I think it’s strange and obsessive to focus so much on fetal risk… I mean, we don’t tell parents of newborns not to drive to Grandma’s house, right?  We know that there’s an inherent risk in getting in the car, but we understand that all of our actions carry some risk.  I thought that was the writer’s point. When I was pregnant and doing my own research, I was struck by how often I would hear or read, “if there’s even the smallest chance, why risk it?”  I think there are a lot of good reasons to take risk — the very first being that you’re never going to be able to CONTROL your child’s environment; you might as well get used to living in the actual world — the world that has danger around every corner.  Right?   Sure, we don’t want to harm our babies.  We make every reasonable effort to provide a safe environment.  It’s reasonable to eat healthy and nutritious food.  It’s not reasonable to suddenly abstain from a single drop of alcohol.  And frankly,  it’s pretty superstitious to think that if only we don’t eat sushi, nothing bad will ever happen.  I think pregnancy is a great time to start getting over the fear.

  14. hambutt says:

    I liked the tone and intent of the article- doubtful the author isencouraging any pregnant woman to go tie one on.  Seems a rationale, common-sense approach.One bit of clarification on a misconception I often hear about theFrench.  I’m an American living in France, had my first child here andam pregnant with my second.  The French recommend ZERO alcohol duringpregnancy (and in my experience during breast feeding, too).  In fact, the govt. has a poster campaign promoting zeroalcohol and tobacco for pregnant women.  Pregnant women get the same list of things toavoid- shell fish, raw meats, unpasteurized cheeses (which of course in France is huge).  They test MONTHLY for toxoplasmosis, and are less concernedabout one catching it from kitty doo-doo versus from raw veggies.  I’veheard of more American doctors telling their patients that anoccasional glass of red wine is fine, especially after 25 weeks, butI’ve never heard of that in France, even though I came here secretlyhoping to get the green-light-on-wine-with-dinner. Which I did, from the American doctors.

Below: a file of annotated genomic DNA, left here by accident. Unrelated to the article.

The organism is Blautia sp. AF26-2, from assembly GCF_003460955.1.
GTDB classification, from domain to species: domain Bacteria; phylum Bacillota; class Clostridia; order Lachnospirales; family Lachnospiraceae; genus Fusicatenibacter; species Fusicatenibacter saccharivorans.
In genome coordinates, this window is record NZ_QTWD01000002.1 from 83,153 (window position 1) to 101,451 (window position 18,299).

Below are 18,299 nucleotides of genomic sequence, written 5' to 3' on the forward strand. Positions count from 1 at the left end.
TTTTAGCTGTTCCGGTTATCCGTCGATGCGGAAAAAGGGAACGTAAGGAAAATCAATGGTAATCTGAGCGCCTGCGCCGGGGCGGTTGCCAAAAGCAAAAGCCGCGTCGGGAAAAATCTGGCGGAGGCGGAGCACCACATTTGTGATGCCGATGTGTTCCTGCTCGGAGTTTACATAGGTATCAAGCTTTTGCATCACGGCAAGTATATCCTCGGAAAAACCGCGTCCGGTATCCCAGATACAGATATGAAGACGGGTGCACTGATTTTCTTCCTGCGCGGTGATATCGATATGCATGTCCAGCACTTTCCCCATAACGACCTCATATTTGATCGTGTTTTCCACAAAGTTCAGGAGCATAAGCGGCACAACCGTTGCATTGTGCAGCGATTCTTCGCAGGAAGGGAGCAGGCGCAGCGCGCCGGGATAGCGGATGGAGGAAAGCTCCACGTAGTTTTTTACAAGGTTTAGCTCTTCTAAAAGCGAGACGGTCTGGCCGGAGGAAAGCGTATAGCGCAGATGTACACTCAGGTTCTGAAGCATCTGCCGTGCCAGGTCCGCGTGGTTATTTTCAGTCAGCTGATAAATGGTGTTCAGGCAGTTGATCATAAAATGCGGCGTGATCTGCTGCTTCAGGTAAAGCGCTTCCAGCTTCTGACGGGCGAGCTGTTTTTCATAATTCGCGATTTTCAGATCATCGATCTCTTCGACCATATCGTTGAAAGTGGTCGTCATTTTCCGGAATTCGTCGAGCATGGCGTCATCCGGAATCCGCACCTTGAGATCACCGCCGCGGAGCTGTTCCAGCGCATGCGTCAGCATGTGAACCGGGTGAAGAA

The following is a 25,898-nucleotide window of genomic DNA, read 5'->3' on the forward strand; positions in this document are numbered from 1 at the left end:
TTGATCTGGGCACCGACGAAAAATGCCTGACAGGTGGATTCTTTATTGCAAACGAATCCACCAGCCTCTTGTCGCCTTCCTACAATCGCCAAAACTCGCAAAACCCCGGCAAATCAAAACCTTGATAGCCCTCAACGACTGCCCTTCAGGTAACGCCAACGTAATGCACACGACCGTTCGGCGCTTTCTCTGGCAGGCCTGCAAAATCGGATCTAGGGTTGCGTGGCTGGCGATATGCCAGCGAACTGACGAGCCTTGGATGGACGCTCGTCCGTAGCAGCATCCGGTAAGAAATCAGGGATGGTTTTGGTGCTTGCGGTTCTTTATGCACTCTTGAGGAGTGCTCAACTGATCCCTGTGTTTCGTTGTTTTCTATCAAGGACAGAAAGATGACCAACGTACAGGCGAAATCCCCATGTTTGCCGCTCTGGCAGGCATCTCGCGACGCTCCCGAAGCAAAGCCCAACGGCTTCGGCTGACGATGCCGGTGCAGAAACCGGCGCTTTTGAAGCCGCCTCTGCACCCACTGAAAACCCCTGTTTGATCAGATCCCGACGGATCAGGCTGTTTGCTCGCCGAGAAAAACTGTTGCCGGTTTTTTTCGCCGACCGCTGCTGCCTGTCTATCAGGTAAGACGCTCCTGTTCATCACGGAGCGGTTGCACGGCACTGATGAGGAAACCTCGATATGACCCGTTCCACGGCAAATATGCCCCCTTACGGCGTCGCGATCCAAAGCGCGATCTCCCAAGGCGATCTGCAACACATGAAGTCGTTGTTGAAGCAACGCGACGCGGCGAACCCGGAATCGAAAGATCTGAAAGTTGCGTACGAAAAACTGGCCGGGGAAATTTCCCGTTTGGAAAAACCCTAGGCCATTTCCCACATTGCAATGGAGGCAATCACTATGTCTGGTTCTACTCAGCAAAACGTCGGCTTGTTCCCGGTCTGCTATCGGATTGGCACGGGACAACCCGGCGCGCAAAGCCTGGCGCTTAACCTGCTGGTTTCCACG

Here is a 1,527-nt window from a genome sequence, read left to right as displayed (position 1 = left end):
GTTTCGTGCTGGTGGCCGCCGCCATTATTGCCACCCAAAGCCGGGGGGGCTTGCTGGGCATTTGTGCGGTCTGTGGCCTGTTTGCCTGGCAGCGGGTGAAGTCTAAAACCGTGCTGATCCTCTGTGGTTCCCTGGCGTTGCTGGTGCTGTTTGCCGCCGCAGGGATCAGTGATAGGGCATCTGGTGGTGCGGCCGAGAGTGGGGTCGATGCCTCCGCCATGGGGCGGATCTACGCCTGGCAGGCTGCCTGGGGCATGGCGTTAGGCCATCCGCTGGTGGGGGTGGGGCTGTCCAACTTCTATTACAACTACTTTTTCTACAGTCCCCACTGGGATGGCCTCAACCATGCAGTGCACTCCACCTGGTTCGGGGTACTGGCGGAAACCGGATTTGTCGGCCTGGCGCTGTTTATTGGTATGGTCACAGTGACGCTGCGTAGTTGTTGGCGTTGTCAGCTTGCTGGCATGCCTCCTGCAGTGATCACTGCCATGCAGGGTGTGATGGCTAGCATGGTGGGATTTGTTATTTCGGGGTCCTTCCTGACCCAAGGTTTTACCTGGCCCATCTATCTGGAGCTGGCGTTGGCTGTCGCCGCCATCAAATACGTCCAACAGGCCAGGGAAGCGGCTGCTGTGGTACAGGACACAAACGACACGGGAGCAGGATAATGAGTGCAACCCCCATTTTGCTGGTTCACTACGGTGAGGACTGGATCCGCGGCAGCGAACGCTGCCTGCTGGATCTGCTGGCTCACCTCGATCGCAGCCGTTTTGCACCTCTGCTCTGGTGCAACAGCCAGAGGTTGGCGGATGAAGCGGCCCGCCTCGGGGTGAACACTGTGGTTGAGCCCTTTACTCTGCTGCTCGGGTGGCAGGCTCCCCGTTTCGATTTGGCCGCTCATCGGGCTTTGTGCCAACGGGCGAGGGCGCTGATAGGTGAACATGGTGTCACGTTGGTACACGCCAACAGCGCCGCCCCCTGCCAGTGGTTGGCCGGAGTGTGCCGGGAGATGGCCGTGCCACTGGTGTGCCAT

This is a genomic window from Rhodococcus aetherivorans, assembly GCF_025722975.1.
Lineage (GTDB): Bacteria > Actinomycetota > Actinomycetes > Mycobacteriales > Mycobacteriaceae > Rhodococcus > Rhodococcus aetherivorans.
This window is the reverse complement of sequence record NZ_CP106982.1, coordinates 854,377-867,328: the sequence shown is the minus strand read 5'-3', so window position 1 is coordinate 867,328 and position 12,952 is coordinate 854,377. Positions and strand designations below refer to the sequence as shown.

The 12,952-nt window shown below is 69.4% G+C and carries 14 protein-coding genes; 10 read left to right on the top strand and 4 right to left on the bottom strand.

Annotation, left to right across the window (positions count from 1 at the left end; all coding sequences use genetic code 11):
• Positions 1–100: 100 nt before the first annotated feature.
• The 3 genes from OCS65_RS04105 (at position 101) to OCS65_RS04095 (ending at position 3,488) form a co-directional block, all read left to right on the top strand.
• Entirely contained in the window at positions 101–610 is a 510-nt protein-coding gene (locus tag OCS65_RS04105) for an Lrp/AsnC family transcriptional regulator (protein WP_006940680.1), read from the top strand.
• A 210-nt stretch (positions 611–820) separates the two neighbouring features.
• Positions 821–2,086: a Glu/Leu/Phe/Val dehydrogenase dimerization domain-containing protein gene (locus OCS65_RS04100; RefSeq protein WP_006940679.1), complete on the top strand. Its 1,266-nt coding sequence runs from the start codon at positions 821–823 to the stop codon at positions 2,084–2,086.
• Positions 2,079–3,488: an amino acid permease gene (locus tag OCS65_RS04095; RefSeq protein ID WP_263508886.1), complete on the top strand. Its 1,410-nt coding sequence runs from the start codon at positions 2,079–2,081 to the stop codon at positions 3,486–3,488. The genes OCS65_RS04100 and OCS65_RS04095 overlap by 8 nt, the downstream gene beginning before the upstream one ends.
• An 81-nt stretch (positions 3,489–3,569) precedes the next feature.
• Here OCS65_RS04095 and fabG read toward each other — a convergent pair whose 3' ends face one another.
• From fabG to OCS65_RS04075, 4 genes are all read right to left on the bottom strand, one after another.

15. Britalcohol says:

    I looked up the British recommendations (from the organization in the article) and they considered revising their recommendation and changing it to “no alcohol at all” in a 2006 study that reviewed all the current findings linking alcohol use during pregnancy to various outcomes, and they decided that the evidence does not suggest a link between moderate drinking and health problems for the fetus/infant.  They define moderate drinking (and recommend): no more than 1 or 2 units of alcohol twice a week.  So that seems accurate, even if the French have changed their regulations.

  16. Combermere says:

    Actually I have met someone with FAS. And I understand that the FAS he had was caused by his mother being a chronic, severe alcoholic – not by drinking one glass of wine a week with dinner.Pass the pinot grigio!

  17. Zdoggie says:

    When I was pregnant, I was extremely frustrated that my doctor didn’t know the difference between pasturized and unpasturized cheese (she just said “no” to all soft cheeses, including ricotta, cream, and cottage. I also made the mistake of asking if I could have just a sip of my husband’s drink on occasion (we were traveling out of the country, and I really didn’t want to completely miss out), so now it’s in my file that I tried to “bargain about alcohol”. 

  18. nzenzele says:

    As a nurse-midwife, as well as a mother, I can definitely appreciate both sides of the argument here. (although I think the especially sanctimonious posters are way out of line!). I am actually pregnant right now with my second (my first was born 5 years ago in Africa, and I won’t even go into the things I ate when I was pregnant with her…..a perfectly healthy child, btw). But I was surprised by the level of fear induced in women around these issues; and of course, like all parenting issues, people are extremely sensitive.I personally (and professionally) embrace almost all things in moderation – for myself, of course, and for my patients – whom I have taken the time and gotten to know (including a detailed history and physical which includes family history for such things as peanut allergies or alcoholism). Of course not all practitioners (especially high-volume OB/GYN practices) have this luxury, in which case I could see why they might make blanket recommendations about things to avoid – to cover their asses! God forbid a Dr. gives her patient the green light for something ‘risky’ and the woman has a bad outcome – even if it is for some completely different or unknowable reason. That woman could end up forever blaming herself- or her doctor – for whatever it was. Just a thought.